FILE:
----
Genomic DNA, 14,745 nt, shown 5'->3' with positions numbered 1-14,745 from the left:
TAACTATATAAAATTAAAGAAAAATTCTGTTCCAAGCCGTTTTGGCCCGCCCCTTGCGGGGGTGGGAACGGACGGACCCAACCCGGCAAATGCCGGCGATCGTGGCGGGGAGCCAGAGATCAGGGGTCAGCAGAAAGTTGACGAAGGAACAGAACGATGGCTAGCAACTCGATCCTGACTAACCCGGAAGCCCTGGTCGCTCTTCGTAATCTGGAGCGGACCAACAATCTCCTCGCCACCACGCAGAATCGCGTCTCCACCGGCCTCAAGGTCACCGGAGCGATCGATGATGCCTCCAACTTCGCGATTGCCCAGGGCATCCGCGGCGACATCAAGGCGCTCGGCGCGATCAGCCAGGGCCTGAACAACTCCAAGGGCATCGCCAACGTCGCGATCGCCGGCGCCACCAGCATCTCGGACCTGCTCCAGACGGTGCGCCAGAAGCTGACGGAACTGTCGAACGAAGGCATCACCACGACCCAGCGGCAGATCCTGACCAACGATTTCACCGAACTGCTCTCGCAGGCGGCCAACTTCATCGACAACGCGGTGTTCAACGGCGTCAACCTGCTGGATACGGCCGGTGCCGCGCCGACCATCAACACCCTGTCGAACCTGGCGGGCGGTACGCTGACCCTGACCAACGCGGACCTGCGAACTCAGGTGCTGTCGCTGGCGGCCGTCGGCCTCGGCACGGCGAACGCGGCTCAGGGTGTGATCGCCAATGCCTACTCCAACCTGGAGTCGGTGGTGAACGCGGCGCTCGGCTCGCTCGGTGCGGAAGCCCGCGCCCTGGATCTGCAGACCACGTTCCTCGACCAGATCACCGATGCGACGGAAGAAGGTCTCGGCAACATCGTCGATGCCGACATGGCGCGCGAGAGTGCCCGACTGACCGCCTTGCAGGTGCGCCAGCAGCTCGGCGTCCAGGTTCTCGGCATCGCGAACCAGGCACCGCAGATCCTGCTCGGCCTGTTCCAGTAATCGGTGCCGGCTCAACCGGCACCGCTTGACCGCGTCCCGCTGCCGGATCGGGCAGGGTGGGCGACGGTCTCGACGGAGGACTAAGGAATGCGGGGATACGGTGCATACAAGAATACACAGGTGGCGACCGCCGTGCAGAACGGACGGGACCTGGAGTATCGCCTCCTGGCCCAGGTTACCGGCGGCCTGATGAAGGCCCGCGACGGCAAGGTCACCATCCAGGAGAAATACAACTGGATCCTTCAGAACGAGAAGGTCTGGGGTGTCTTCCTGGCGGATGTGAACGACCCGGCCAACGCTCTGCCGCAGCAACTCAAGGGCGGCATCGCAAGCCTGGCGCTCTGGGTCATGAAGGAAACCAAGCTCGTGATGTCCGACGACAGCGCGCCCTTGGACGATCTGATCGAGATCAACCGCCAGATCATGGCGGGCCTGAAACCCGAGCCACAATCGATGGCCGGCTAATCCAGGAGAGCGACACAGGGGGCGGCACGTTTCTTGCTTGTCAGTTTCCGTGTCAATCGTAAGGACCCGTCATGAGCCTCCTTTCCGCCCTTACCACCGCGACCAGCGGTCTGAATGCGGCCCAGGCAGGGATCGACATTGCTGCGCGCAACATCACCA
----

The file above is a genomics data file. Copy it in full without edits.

Genomic DNA, 14,745 nt, shown 5'->3' with positions numbered 1-14,745 from the left:
TAACTATATAAAATTAAAGAAAAATTCTGTTCCAAGCCGTTTTGGCCCGCCCCTTGCGGGGGTGGGAACGGACGGACCCAACCCGGCAAATGCCGGCGATCGTGGCGGGGAGCCAGAGATCAGGGGTCAGCAGAAAGTTGACGAAGGAACAGAACGATGGCTAGCAACTCGATCCTGACTAACCCGGAAGCCCTGGTCGCTCTTCGTAATCTGGAGCGGACCAACAATCTCCTCGCCACCACGCAGAATCGCGTCTCCACCGGCCTCAAGGTCACCGGAGCGATCGATGATGCCTCCAACTTCGCGATTGCCCAGGGCATCCGCGGCGACATCAAGGCGCTCGGCGCGATCAGCCAGGGCCTGAACAACTCCAAGGGCATCGCCAACGTCGCGATCGCCGGCGCCACCAGCATCTCGGACCTGCTCCAGACGGTGCGCCAGAAGCTGACGGAACTGTCGAACGAAGGCATCACCACGACCCAGCGGCAGATCCTGACCAACGATTTCACCGAACTGCTCTCGCAGGCGGCCAACTTCATCGACAACGCGGTGTTCAACGGCGTCAACCTGCTGGATACGGCCGGTGCCGCGCCGACCATCAACACCCTGTCGAACCTGGCGGGCGGTACGCTGACCCTGACCAACGCGGACCTGCGAACTCAGGTGCTGTCGCTGGCGGCCGTCGGCCTCGGCACGGCGAACGCGGCTCAGGGTGTGATCGCCAATGCCTACTCCAACCTGGAGTCGGTGGTGAACGCGGCGCTCGGCTCGCTCGGTGCGGAAGCCCGCGCCCTGGATCTGCAGACCACGTTCCTCGACCAGATCACCGATGCGACGGAAGAAGGTCTCGGCAACATCGTCGATGCCGACATGGCGCGCGAGAGTGCCCGACTGACCGCCTTGCAGGTGCGCCAGCAGCTCGGCGTCCAGGTTCTCGGCATCGCGAACCAGGCACCGCAGATCCTGCTCGGCCTGTTCCAGTAATCGGTGCCGGCTCAACCGGCACCGCTTGACCGCGTCCCGCTGCCGGATCGGGCAGGGTGGGCGACGGTCTCGACGGAGGACTAAGGAATGCGGGGATACGGTGCATACAAGAATACACAGGTGGCGACCGCCGTGCAGAACGGACGGGACCTGGAGTATCGCCTCCTGGCCCAGGTTACCGGCGGCCTGATGAAGGCCCGCGACGGCAAGGTCACCATCCAGGAGAAATACAACTGGATCCTTCAGAACGAGAAGGTCTGGGGTGTCTTCCTGGCGGATGTGAACGACCCGGCCAACGCTCTGCCGCAGCAACTCAAGGGCGGCATCGCAAGCCTGGCGCTCTGGGTCATGAAGGAAACCAAGCTCGTGATGTCCGACGACAGCGCGCCCTTGGACGATCTGATCGAGATCAACCGCCAGATCATGGCGGGCCTGAAACCCGAGCCACAATCGATGGCCGGCTAATCCAGGAGAGCGACACAGGGGGCGGCACGTTTCTTGCTTGTCAGTTTCCGTGTCAATCGTAAGGACCCGTCATGAGCCTCCTTTCCGCCCTTACCACCGCGACCAGCGGTCTGAATGCGGCCCAGGCAGGGATCGACATTGCTGCGCGCAACATCACCA